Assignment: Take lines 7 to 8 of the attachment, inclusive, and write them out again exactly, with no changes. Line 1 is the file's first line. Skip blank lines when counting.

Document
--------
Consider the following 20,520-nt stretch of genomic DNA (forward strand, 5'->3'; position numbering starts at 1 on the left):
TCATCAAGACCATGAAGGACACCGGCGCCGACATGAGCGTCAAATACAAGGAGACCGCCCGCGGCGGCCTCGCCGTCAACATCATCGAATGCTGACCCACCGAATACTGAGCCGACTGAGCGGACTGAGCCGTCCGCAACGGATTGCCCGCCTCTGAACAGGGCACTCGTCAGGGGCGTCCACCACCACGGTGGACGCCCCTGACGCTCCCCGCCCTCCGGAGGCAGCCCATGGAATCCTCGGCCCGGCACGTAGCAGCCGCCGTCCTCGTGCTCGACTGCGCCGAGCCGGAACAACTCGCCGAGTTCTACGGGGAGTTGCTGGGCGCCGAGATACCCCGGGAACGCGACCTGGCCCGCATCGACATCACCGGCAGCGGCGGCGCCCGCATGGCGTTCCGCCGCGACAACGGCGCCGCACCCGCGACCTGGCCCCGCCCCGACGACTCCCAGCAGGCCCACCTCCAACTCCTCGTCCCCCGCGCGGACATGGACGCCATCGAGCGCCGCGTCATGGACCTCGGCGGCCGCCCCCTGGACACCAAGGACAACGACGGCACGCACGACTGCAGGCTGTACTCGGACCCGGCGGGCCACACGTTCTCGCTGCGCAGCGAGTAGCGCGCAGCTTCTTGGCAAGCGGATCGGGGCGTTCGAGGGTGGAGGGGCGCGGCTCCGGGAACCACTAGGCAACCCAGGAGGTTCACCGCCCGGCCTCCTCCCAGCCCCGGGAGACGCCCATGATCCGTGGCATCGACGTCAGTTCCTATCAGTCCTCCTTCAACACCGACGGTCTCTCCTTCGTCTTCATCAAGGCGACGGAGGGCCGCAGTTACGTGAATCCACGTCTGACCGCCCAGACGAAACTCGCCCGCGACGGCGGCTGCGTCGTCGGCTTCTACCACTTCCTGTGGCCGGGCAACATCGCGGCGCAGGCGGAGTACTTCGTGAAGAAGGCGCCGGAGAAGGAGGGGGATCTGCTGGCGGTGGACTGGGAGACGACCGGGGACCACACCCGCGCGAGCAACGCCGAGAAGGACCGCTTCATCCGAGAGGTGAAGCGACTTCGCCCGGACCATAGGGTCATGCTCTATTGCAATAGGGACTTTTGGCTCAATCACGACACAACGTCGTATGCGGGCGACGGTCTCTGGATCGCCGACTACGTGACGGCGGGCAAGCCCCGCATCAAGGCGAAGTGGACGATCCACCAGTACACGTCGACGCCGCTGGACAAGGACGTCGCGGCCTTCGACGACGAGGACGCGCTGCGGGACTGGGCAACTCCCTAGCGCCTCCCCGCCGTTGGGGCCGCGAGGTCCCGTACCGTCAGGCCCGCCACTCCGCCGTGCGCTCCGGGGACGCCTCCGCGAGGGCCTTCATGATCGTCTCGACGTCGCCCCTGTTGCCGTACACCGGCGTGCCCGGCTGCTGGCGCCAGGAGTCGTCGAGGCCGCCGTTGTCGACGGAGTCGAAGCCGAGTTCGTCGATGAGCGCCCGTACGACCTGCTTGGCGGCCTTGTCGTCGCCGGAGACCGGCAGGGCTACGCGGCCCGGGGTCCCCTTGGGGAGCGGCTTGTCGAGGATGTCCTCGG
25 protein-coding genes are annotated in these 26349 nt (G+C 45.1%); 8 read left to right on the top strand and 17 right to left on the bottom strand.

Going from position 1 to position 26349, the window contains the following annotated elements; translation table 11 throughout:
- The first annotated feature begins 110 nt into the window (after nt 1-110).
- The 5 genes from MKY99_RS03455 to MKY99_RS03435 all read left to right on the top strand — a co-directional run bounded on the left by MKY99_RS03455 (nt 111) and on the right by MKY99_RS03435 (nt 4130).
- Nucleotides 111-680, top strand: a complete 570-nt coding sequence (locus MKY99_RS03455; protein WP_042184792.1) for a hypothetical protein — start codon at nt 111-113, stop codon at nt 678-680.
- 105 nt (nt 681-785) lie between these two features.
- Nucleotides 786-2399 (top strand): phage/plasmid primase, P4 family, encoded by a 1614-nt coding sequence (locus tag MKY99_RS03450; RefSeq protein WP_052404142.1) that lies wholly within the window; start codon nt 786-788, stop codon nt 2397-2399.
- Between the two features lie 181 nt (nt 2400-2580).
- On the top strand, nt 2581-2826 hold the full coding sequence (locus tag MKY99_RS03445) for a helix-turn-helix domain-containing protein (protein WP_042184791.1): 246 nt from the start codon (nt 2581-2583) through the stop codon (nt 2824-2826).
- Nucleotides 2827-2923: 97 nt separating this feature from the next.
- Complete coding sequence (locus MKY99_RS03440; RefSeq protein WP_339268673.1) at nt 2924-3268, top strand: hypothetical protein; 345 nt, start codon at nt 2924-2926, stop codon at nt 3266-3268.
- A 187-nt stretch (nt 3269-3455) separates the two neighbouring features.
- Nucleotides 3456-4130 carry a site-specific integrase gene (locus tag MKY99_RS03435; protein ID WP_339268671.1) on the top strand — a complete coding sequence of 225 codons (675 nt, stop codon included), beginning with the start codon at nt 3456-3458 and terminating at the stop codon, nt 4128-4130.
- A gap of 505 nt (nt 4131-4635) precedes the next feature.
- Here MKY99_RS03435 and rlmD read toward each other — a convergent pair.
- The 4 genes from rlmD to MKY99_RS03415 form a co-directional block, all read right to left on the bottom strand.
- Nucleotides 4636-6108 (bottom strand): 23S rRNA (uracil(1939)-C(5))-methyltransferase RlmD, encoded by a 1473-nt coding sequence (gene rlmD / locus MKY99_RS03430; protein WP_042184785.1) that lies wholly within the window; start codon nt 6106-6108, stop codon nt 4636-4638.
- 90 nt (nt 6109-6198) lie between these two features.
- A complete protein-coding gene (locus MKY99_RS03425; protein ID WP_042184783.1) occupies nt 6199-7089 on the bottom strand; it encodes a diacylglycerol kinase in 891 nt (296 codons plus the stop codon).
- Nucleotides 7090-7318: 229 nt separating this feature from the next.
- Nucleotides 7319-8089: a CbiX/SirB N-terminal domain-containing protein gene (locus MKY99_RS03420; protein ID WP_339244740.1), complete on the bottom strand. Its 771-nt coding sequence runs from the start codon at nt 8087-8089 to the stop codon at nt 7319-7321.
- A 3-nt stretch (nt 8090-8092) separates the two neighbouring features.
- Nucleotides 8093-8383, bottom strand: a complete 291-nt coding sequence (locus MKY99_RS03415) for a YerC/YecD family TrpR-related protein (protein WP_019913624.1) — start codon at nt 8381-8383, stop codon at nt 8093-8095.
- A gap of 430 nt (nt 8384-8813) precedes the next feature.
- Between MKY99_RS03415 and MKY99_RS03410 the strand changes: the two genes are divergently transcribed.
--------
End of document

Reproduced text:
- Nucleotides 111-680, top strand: a complete 570-nt coding sequence (locus MKY99_RS03455; protein WP_042184792.1) for a hypothetical protein — start codon at nt 111-113, stop codon at nt 678-680.
- 105 nt (nt 681-785) lie between these two features.